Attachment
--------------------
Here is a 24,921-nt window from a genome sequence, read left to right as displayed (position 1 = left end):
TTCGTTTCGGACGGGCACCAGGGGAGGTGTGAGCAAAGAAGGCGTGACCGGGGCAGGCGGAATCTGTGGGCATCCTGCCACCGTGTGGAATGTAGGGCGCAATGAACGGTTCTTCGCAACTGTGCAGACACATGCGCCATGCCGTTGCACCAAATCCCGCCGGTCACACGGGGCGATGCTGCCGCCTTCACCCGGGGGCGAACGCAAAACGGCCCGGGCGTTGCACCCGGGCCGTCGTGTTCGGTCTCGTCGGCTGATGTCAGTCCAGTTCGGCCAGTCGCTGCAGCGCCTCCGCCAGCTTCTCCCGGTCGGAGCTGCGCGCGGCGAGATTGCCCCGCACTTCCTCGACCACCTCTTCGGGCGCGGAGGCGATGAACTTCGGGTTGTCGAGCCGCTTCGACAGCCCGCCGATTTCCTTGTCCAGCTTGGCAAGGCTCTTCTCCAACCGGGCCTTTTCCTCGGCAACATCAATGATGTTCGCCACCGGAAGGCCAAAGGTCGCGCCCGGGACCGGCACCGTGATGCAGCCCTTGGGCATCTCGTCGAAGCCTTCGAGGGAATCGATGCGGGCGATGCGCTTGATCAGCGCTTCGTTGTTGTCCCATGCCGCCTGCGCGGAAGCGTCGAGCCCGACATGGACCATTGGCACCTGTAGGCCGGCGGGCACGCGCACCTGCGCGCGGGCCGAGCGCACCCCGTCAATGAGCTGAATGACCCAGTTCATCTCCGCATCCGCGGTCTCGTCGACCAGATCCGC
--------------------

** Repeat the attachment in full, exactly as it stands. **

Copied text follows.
Here is a 24,921-nt window from a genome sequence, read left to right as displayed (position 1 = left end):
TTCGTTTCGGACGGGCACCAGGGGAGGTGTGAGCAAAGAAGGCGTGACCGGGGCAGGCGGAATCTGTGGGCATCCTGCCACCGTGTGGAATGTAGGGCGCAATGAACGGTTCTTCGCAACTGTGCAGACACATGCGCCATGCCGTTGCACCAAATCCCGCCGGTCACACGGGGCGATGCTGCCGCCTTCACCCGGGGGCGAACGCAAAACGGCCCGGGCGTTGCACCCGGGCCGTCGTGTTCGGTCTCGTCGGCTGATGTCAGTCCAGTTCGGCCAGTCGCTGCAGCGCCTCCGCCAGCTTCTCCCGGTCGGAGCTGCGCGCGGCGAGATTGCCCCGCACTTCCTCGACCACCTCTTCGGGCGCGGAGGCGATGAACTTCGGGTTGTCGAGCCGCTTCGACAGCCCGCCGATTTCCTTGTCCAGCTTGGCAAGGCTCTTCTCCAACCGGGCCTTTTCCTCGGCAACATCAATGATGTTCGCCACCGGAAGGCCAAAGGTCGCGCCCGGGACCGGCACCGTGATGCAGCCCTTGGGCATCTCGTCGAAGCCTTCGAGGGAATCGATGCGGGCGATGCGCTTGATCAGCGCTTCGTTGTTGTCCCATGCCGCCTGCGCGGAAGCGTCGAGCCCGACATGGACCATTGGCACCTGTAGGCCGGCGGGCACGCGCACCTGCGCGCGGGCCGAGCGCACCCCGTCAATGAGCTGAATGACCCAGTTCATCTCCGCATCCGCGGTCTCGTCGACCAGATCCGC